- 27/11/11
- Pay attention! The first lecture will be held in Neiman Library, room 107.
- 24/11/11
- Pay attention! The first lecture will be given on Tuesday, 13:10-14:30.

When | Who | Theme | Abstract |
---|---|---|---|

29/11/11 | Dror Speiser | What are Elliptic Curves? |
It started with trying to calculate arc lengths on ellipses. These calculations introduced integrals never seen before -- the elliptic integrals. They had the disturbing knack to be impossibly reducible to known integrals. But these integrals also had a geometric interpretation. This geometry, not as simple as that of an ellipse, but not as complex as that of a 10-dimensional lie group underlying our universe, was quickly recognized as fundamental. Over two hundred years later, these so-called elliptic curves, have justly made a name for them, most famously in the solution of Fermat's last theorem, and most currently in modern day cryptography. The lecture will touch on the calculus, geometry, arithmetic, and computability of elliptic curves. |

15/12/11 | Yaniv Ganor | What is the Borsuk-Ulam Theorem? | The Borsuk-Ulam Theorem states that every continuous map S^n -> R^n maps
some pair of antipodal points to the same point. It is a theorem similar in
spirit to the Brouwer fixed point theorem, and in fact implies it.
In this lecture we will see a relatively elementary proof, and corollaries such as the Ham Sandwich theorem, as well as some applications to combinatorics. |

19/1/12 | Nattalie Tamam | What are Sieve Methods? |
Sieve methods are a set of techniques meant to measure the size of
"sieved" sequences, that is, sequences from which a subsequence has been
removed. These are common methods for finding upper bounds on the
sizes of certain sets.
In this talk we will present two methods: Erastosthenes' method, which is basic, and Selberg's method, which is an improvement of Erastosthenes'. We will also discuss some applications, such as bounds on the amount of primes and on the amount of twin primes up to a given natural number n. |

20/3/12 | Dudu Lagziel | What is Regret-Free Decision Making? |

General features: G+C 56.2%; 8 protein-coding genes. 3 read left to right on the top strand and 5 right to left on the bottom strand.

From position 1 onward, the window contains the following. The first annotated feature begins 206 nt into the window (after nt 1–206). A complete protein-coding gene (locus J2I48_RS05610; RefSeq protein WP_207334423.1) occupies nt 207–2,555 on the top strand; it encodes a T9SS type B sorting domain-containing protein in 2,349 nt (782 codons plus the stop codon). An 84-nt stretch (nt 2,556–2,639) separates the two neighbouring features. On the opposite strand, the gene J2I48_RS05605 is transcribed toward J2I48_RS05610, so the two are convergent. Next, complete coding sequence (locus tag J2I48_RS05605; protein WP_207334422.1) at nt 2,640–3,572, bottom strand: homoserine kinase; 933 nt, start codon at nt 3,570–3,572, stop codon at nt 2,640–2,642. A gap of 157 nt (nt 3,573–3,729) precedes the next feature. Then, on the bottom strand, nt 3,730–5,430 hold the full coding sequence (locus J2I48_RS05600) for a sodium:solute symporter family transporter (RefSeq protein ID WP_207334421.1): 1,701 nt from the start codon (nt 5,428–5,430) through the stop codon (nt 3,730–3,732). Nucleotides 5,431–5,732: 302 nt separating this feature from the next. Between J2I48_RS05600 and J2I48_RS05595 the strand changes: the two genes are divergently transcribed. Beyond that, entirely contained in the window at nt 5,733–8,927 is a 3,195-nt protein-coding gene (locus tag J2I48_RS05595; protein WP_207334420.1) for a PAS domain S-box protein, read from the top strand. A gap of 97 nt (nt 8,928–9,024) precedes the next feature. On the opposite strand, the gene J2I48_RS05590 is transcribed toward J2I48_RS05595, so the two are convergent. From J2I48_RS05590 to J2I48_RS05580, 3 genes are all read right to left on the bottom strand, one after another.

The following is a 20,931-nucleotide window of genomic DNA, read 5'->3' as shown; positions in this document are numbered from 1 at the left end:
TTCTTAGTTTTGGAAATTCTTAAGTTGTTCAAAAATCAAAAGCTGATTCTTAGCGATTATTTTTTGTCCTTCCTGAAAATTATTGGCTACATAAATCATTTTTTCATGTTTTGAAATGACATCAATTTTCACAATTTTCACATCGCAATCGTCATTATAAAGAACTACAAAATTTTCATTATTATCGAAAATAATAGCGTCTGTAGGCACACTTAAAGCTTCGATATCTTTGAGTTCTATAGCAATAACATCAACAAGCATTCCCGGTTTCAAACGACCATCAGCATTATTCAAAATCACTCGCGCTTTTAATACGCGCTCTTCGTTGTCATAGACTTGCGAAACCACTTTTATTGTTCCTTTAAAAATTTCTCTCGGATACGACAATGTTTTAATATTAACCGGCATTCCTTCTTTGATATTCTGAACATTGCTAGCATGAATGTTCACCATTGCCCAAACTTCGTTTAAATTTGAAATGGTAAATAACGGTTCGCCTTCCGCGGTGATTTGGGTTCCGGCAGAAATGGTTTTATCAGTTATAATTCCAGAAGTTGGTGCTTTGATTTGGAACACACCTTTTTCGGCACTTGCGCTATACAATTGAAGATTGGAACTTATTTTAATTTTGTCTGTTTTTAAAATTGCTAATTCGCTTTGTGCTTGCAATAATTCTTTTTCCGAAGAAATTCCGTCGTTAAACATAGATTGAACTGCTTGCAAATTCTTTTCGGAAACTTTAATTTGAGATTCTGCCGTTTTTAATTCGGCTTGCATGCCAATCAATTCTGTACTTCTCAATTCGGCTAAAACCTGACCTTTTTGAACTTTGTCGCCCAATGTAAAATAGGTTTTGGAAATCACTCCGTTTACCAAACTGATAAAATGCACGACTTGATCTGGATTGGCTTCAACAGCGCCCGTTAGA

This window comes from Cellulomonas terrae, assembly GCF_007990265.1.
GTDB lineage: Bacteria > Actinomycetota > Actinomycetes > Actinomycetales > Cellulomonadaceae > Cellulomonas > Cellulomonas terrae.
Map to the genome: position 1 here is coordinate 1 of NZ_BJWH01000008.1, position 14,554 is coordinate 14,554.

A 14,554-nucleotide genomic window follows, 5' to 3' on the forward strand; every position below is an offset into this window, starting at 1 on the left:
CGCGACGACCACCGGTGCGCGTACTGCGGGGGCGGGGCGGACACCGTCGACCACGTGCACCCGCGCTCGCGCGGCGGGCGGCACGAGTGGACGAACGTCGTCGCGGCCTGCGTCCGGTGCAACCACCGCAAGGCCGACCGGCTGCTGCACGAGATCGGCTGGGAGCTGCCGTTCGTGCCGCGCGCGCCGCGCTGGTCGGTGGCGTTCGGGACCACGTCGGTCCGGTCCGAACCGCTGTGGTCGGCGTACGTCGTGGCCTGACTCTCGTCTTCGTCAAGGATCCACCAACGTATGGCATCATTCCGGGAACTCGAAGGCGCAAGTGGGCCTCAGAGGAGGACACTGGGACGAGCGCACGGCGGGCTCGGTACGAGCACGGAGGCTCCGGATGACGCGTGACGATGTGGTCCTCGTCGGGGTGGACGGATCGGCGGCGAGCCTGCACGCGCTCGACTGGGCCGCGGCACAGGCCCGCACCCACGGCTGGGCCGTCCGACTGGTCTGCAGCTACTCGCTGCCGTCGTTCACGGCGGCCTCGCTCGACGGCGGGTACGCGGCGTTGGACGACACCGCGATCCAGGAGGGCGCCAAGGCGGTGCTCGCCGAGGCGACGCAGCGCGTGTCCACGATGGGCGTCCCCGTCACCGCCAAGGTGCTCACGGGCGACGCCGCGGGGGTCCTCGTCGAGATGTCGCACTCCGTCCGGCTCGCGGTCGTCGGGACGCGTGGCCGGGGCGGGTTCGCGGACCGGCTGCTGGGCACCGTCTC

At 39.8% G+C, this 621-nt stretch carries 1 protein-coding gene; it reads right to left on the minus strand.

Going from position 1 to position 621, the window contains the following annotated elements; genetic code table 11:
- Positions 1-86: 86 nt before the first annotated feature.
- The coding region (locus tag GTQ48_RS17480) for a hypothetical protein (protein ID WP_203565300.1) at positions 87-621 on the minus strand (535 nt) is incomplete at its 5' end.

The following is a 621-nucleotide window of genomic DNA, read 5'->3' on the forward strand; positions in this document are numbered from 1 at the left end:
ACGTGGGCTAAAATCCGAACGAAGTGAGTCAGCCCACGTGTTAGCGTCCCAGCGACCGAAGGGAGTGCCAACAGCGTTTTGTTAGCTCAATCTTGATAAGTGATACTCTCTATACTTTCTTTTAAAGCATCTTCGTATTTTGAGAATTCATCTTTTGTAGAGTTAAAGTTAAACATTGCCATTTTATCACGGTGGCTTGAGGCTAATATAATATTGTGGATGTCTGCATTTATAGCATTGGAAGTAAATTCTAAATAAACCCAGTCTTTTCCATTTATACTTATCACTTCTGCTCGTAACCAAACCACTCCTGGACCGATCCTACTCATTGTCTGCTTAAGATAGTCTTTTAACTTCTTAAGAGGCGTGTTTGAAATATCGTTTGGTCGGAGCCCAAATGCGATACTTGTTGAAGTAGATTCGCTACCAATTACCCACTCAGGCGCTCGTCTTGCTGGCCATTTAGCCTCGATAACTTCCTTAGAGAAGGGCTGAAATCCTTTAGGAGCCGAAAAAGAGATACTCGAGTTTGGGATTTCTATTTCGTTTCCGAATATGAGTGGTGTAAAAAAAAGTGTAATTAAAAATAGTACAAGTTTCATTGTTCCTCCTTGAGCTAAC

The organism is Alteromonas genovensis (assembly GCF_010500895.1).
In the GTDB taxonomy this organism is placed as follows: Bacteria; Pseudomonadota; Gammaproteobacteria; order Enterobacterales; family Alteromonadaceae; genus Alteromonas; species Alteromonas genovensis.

The term regret has a simple interpretation, both in real life and in
game theory: it is the amount of dissatisfaction a person might have
about his past acts and behavior. Regret-free or having no-regret means
that the decision maker (DM) did the best he could, in the sense that his
past performance is not bluntly inferior to the performance of some pre-specified
alternative strategies. This assessment in retrospect is especially
significant when the decision problem is repeated over and over again.
Is it even possible to reach this state? If so, under which conditions? What is the significance of information being delayed in terms of having no-regret? In this talk we will discuss these issues through a very unrealistic betting game in a much non existent casino. |

18/4/12 | Uri Grupel | What is Measure Concentration? |
In this talk I will present some phenomena occuring in high dimension, namely, in R^n
when n tends to infinity. We will talk briefly about measure concentration in general
and focus on two of its beautiful manifestations. The first is Sudakov's theorem,
which gives us a new criterion for a random vector to have Gaussian marginals (namely,
that for a random vector X and a unit vector \theta, the scalar product
<X,θ> is "almost" Gaussian). The second is the Central Limit Theorem for
convex sets (following B. Klartag's proof), which states that a random vector X
distributed uniformly on a convex set K has "almost" Gaussian marginals.
The proof relies on Sudakov's theorem.
We will see a sketch of the proofs of both theorems. No prior knowledge is needed (though some steps will be left without proof). |

2/5/12 | Nadav Yesha | What is Uniform Distribution Modulo 1? | For an irrational alpha, what can we say about the sequence of the fractional parts {n*alpha} ? Is it dense in the interval [0,1)? How is it distributed there? And what about the sequence {n^2*alpha} ? The theory of uniform distribution modulo 1 addresses such questions. We will define what it means to be uniformly distributed mod 1, and explain Weyl's criterion, discrepancy, the Erdős-Turan inequality and some examples. |

16/5/12 | Konstantin Kliakhandler | TBA | TBA. |

- Student Seminar webpage, August-September 2011
- Student Seminar webpage, January-July 2011
- Student Seminar webpage, 2004-2007
- Peleg's Homepage